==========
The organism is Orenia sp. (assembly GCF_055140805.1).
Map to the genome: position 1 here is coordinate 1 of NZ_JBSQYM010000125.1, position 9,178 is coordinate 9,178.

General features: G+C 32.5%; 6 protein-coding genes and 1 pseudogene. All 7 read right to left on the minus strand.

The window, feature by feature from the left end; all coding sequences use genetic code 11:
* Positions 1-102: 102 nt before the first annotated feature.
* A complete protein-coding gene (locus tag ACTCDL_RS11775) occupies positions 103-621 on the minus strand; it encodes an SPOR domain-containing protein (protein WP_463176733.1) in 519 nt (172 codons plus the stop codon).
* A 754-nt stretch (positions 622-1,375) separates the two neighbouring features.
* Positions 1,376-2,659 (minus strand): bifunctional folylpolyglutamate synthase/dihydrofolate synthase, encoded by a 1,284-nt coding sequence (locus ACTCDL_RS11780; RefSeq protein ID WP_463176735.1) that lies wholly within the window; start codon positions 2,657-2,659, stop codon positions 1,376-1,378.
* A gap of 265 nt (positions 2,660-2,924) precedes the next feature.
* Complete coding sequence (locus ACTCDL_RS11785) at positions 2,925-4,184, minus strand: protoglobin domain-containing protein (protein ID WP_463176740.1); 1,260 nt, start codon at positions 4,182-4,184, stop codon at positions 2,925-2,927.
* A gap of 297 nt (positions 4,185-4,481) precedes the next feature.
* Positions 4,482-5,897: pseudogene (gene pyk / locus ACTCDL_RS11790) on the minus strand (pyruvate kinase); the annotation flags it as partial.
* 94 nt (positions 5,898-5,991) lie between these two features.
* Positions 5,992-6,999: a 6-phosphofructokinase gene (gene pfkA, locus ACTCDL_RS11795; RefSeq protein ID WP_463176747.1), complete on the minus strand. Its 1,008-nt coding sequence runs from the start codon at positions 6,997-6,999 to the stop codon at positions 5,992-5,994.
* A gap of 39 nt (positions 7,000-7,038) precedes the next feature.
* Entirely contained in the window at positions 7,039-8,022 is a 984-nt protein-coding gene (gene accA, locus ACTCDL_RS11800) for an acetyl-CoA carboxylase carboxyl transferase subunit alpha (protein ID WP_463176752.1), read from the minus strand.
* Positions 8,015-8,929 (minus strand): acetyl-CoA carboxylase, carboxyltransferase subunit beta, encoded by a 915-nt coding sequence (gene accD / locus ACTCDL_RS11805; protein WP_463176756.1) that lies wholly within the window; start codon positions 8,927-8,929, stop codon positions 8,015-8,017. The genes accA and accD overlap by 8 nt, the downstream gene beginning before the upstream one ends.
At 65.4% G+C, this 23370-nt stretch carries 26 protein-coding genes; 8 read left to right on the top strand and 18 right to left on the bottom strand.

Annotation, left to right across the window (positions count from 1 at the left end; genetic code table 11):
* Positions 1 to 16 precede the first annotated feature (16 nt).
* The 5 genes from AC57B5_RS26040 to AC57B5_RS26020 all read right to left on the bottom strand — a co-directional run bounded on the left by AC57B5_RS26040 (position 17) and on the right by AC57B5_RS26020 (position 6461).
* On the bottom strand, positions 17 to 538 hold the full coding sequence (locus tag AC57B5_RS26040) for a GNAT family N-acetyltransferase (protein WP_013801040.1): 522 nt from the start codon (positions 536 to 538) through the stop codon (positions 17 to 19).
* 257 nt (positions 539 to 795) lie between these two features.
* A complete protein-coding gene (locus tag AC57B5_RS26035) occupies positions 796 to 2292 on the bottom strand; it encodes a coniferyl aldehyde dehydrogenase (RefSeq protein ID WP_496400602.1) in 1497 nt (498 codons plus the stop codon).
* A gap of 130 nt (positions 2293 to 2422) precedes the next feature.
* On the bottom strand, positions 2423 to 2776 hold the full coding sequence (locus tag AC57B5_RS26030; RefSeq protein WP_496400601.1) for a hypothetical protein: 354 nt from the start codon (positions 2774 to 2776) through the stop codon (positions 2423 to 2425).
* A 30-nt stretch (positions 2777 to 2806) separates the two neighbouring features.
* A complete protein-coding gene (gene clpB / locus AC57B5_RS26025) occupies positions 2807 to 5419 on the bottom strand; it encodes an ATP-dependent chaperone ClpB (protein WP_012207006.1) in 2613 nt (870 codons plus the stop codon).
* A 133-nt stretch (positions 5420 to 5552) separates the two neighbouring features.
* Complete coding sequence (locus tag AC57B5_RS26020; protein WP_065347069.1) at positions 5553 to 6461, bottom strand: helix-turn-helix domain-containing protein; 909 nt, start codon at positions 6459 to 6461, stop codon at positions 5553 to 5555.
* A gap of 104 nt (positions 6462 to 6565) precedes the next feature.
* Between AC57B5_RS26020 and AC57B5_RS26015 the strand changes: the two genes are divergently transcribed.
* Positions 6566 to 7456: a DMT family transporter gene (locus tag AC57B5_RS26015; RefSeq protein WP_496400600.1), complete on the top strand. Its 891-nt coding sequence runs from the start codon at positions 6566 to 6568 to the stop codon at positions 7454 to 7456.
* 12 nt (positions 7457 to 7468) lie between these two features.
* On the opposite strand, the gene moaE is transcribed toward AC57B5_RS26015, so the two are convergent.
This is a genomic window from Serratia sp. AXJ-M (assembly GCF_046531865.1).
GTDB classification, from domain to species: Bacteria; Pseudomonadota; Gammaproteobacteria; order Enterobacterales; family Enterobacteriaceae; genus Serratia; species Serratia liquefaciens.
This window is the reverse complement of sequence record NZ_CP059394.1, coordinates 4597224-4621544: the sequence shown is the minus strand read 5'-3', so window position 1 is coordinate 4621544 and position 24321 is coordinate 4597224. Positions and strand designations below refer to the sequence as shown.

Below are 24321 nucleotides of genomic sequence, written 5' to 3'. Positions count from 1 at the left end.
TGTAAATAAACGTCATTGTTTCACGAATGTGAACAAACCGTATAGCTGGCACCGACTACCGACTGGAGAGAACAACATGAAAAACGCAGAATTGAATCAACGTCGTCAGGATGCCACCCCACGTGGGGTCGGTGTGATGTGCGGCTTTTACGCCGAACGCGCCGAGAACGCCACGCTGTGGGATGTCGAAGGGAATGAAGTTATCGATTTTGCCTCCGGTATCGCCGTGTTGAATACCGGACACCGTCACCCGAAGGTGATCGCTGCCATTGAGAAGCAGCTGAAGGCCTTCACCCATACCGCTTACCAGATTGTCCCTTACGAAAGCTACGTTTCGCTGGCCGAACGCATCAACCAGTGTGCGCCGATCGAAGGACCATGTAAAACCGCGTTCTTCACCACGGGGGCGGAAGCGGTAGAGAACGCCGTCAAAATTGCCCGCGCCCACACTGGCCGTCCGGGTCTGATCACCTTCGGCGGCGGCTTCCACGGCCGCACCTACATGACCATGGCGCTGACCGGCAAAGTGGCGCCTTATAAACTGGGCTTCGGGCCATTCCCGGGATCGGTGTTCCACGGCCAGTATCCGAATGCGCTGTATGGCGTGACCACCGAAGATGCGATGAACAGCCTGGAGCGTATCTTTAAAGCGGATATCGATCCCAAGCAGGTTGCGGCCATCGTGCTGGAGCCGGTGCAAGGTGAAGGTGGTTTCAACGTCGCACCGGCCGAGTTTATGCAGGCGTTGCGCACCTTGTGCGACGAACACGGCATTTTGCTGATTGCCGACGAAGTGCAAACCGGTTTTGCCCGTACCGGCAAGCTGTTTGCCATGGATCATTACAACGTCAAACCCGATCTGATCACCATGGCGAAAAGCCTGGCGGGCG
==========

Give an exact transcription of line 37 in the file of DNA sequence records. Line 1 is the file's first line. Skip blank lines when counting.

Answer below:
GTDB classification, from domain to species: Bacteria; Pseudomonadota; Gammaproteobacteria; order Enterobacterales; family Enterobacteriaceae; genus Serratia; species Serratia liquefaciens.